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For the past two years Krystina Kitsis has been working on a new line of Quilted latex. The first designs were tried out in Menswear and evolved into small areas of quilting being used in Waistcoats and Biker jackets. The collection was then extended to include Womenswear and led into incorporating fashion trends for block colouring and volume with exaggerated distinctive shapes. The collection in its entirety can be viewed in the New section of products and also individually under their separate categories. It is a new concept that blends in with and extends the specialisation of stitching latex that Ectomorph as a company has always worked in. Some of the new garments do not feature the quilting but they evolved out of the same influences and so have been included under the same collective title.


Ectomorph in 1985 set out to merge the boundaries of fetish and high fashion, an objective in which it has been spectacularly successful. The inspiration and design experience of its founder, Krystina Kitsis, ensures that Ectomorph continues to produce quality garments, the execution of which is unmatched by any other company.

All latex garments are sewn and glued to reinforce the seams and ensure durability. The cut is designed to flatter all body sizes. Ectomorph does not discriminate. The standard range is sized from XS to XXL, but has been extended to 6XL for some styles. if you do not fit into our standard sizes for no extra charge for minor alterations. Please specify your requirements in our order form in the relevant section.
A made-to-measure service, for a discretionary extra 20%, means that all shapes and sizes can be catered for. Cross dressers, too, can confidently opt for any of our female garments. Please email for advice sales@ectomorph.com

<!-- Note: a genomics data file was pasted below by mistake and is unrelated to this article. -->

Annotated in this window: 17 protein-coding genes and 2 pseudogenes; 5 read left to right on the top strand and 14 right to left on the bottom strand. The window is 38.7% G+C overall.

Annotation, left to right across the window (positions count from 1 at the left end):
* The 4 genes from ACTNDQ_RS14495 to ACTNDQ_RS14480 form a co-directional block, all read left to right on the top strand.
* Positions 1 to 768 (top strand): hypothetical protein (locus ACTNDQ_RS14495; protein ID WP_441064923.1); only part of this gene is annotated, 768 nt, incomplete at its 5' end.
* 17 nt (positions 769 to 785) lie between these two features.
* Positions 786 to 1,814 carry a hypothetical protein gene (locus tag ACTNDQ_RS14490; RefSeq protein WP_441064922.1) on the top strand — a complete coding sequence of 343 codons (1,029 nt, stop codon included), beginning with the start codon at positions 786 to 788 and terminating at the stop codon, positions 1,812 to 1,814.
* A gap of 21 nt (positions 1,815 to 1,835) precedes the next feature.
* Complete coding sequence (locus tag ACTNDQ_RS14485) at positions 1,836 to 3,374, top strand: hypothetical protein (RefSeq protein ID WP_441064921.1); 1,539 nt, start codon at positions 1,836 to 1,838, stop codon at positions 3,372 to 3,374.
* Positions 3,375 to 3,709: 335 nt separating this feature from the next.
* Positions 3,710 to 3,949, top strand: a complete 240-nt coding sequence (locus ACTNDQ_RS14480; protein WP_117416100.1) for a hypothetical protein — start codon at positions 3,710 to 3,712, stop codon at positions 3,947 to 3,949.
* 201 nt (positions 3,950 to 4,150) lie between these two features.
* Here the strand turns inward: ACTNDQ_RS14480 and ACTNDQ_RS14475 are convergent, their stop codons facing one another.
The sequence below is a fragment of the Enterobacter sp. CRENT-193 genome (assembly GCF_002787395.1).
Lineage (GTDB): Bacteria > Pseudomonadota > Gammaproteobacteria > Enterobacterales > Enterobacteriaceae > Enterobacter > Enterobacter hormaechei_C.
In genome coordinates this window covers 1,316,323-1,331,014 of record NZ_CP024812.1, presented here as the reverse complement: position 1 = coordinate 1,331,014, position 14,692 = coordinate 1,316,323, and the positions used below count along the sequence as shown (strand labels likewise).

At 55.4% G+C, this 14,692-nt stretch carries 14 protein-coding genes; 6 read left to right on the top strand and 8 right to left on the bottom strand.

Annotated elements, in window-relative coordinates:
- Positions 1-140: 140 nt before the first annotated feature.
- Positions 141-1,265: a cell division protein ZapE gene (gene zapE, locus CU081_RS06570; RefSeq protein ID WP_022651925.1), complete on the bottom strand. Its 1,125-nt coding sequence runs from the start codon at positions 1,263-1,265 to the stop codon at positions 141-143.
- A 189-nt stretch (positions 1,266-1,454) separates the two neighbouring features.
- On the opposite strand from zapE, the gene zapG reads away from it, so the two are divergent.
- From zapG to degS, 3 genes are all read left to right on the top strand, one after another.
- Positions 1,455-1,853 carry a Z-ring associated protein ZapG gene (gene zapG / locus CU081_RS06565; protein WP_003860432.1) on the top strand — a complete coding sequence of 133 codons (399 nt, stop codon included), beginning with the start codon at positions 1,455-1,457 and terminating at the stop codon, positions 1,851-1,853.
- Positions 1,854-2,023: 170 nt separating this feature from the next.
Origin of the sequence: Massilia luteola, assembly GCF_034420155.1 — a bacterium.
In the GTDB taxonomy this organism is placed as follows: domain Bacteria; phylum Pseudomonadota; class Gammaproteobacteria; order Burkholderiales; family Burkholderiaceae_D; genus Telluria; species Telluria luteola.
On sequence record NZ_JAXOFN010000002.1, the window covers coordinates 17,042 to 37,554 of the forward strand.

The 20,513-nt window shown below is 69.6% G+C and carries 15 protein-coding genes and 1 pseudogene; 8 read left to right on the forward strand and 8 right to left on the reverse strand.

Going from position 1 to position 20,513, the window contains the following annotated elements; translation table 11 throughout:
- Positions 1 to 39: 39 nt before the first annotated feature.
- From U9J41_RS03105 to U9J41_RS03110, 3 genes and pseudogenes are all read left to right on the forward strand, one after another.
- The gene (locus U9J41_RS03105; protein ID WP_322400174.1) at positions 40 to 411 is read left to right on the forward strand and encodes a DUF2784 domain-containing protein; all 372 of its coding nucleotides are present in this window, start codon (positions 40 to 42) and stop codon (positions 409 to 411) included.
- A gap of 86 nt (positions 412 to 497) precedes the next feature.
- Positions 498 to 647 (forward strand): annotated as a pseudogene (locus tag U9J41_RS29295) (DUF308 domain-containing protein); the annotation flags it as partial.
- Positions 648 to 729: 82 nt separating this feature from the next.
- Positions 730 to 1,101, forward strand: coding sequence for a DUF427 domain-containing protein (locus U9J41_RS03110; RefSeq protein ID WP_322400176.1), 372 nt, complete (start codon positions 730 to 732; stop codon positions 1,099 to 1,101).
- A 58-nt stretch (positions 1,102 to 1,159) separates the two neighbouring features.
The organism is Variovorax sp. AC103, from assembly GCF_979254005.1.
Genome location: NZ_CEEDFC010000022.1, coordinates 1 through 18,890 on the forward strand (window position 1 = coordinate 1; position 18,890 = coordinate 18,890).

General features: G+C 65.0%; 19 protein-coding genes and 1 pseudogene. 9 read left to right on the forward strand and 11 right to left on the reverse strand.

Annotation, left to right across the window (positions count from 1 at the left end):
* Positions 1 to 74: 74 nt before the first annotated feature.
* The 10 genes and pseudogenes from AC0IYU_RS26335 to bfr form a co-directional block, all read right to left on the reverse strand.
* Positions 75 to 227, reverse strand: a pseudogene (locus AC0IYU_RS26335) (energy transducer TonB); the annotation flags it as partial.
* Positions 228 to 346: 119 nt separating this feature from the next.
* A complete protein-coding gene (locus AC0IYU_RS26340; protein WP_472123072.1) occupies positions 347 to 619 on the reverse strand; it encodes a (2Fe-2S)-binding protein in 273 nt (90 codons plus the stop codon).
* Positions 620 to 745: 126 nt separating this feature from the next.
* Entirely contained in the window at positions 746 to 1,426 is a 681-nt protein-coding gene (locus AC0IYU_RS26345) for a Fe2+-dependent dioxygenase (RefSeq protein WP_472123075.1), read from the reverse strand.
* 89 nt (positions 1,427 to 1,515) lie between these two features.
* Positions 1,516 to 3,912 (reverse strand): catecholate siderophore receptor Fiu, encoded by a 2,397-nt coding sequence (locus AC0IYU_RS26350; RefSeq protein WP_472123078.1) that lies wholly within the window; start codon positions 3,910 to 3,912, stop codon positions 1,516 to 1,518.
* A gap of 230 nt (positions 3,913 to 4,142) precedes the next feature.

Ectomorph started in 1985 as an experiment, spurred by the excitement generated by a new club in Soho, 'Skin Two' where I felt there was a need for fresh ideas in fetish clothing. I thought it would be interesting to take fetish into fashion. Subcultures, like Punk had already flirted with fetish paraphernalia and I wanted to take it further. I was fresh out of college, having studied cultural history at the Royal College of Art and written a thesis on the connection between sexuality and fashion that took me into the area of fetish and the way it had evolved. I was determined to write myself into the history of fetishism by transforming its image through fashion, though I retained many of fetish's intrinsic elements, those of silhouette and detail like straps and studding, whilst applying a modern approach.

Using the principles of structuring clothes that I had learned at the St Martin's School of Art, I treated rubber essentially I would any other fabric and created structured garments that were sewn and glued, so enabling the parameters of what was hitherto available to be extended. Determined to see my collection in the pages of Vogue, I telephoned the fashion editor who swiftly halted my desired rise to fame by informing me that this was, "Not the kind of thing that young gels should be wearing." It took the foresight of Elle magazine to make history and feature a long rubber sheath dress (Style 130) that was to become an Ectomorph icon that remains a firm favourite with many customers. Vogue then rose to the challenge, showing the same dress and subsequently returning time and again.

Ectomorph has not looked back since. The first collection was made in white rubber, firstly because I felt that white would be more acceptable to the fashion market, not so threatening perhaps, and secondly because it has a wonderful scent and feel to it, completely different from black rubber. However, I soon discovered that it was black that people wanted and so, along with Trevor Watson, an inspirational photographer, Ectomorph produced its first catalogue in black and white. .

It was always my intention to produce a rubber collection that could be worn out of a fetish context in a 'normal' setting. I drew my inspiration from fashion trends and just the feeling rubber inspires when placed against the body. My peplum jacket (Style 092) and fishtail skirt (Style 078) became staples of the fetish closet, appearing on many postcards and posters and in the pages of well-know magazines.

Since that date my work has frequently featured in prestige magazines, Vogue, Elle, Hunger, Marie Claire, Loaded, Playboy, Skin Two, Sky Magazine, 19, to name but a few. Ectomorph garments figure in promo videos by Snoop Dog, Siouxie & The Banshees and The Cors. I have worked on advertisements for David Bailey. Twenty five years on I am still producing new fetish styles for an expanding market that has differentiated into a number of subcultures. Black firmly remains the favourite colour. Men are finally rising to the challenge and demanding more 'outrageous' garments other than a rubber shirt and a pair of jeans. So, our mission continues, we will endeavour to continue producing new and exciting garments for everyone to wear.